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You’ve won a free prize or trip, all you need to do is take care of “postage and handling,” or other miscellaneous charges
How to avoid a telemarketing scam
Do not buy from an unfamiliar company – If you are unfamiliar with company or organization, ask that they send you information about products or services it offers. The Attorney General’s Office and Better Business Bureau are great resources to check a company’s licensing and consumer complaint record.
Do not be pressured into a decision – Even if offer being presented to you has a time limit, don’t give in to high-pressure tactic unless you are comfortable with company and offer. If you accept an offer because it is a “One time deal” or your “Last chance,” you are most likely to be left holding a bill.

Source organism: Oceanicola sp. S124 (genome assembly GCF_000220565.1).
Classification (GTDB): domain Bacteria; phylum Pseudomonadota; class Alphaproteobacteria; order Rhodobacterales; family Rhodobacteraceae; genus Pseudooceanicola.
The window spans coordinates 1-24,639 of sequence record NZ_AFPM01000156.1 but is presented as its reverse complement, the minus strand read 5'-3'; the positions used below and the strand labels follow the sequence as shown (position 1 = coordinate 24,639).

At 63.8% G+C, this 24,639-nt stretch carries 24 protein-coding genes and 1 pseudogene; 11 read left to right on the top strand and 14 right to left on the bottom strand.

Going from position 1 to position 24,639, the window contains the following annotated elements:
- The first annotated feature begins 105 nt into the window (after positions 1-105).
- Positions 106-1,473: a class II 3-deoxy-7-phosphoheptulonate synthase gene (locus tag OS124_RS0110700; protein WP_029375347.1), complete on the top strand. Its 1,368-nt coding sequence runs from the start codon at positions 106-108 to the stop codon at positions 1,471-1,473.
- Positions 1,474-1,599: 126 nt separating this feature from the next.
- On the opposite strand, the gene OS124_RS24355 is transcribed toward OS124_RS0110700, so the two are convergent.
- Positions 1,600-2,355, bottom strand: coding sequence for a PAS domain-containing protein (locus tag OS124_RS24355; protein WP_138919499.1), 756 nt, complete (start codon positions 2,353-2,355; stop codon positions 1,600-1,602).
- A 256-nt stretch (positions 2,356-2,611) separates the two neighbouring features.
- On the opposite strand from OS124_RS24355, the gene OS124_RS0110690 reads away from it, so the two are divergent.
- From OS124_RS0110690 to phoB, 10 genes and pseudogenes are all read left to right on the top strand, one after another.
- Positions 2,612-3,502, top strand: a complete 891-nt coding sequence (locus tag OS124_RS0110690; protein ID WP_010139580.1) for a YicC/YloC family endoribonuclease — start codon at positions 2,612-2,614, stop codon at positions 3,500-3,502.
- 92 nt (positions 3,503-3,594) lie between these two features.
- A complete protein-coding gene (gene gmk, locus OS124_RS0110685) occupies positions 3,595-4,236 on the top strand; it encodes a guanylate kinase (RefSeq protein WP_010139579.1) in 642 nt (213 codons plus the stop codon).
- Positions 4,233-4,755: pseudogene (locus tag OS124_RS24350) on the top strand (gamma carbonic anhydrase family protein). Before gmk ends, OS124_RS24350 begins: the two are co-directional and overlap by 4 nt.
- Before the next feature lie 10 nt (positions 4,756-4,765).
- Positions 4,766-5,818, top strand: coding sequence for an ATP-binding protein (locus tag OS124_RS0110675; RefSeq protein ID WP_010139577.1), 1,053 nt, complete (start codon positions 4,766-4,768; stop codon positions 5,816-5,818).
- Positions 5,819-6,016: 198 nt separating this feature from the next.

Do not give out your credit card, social security number, checking account number or other personal information to unfamiliar companies. You would be surprised how little information scam artists need to make unauthorized charges or alter your financial identity.
Do put your name on “do not call” list to prevent a telemarketer from calling you again. Go to this link http://www.donotcall.gov/ to add your number to National do not call list.
Do keep a list of a company’s name and date you requested to be put on its “do not call” list. Keep a list of those names and report telemarketers that continue to call you.
Do exercise your right to end a conversation with an individual representing an unfamiliar company or using pushy tactics to sell you a service or product.
Who to call for help:
If an offer sounds suspicious, or if you have been victimized by a fraudulent telemarketer, there are resources available to help you.
National Fraud Information Center 1-800-876-7060 (toll free)
Federal Communications Commission 1-888-225-5322 (toll free)
Federal Trade Commission 1-877-382-4357 (toll free)
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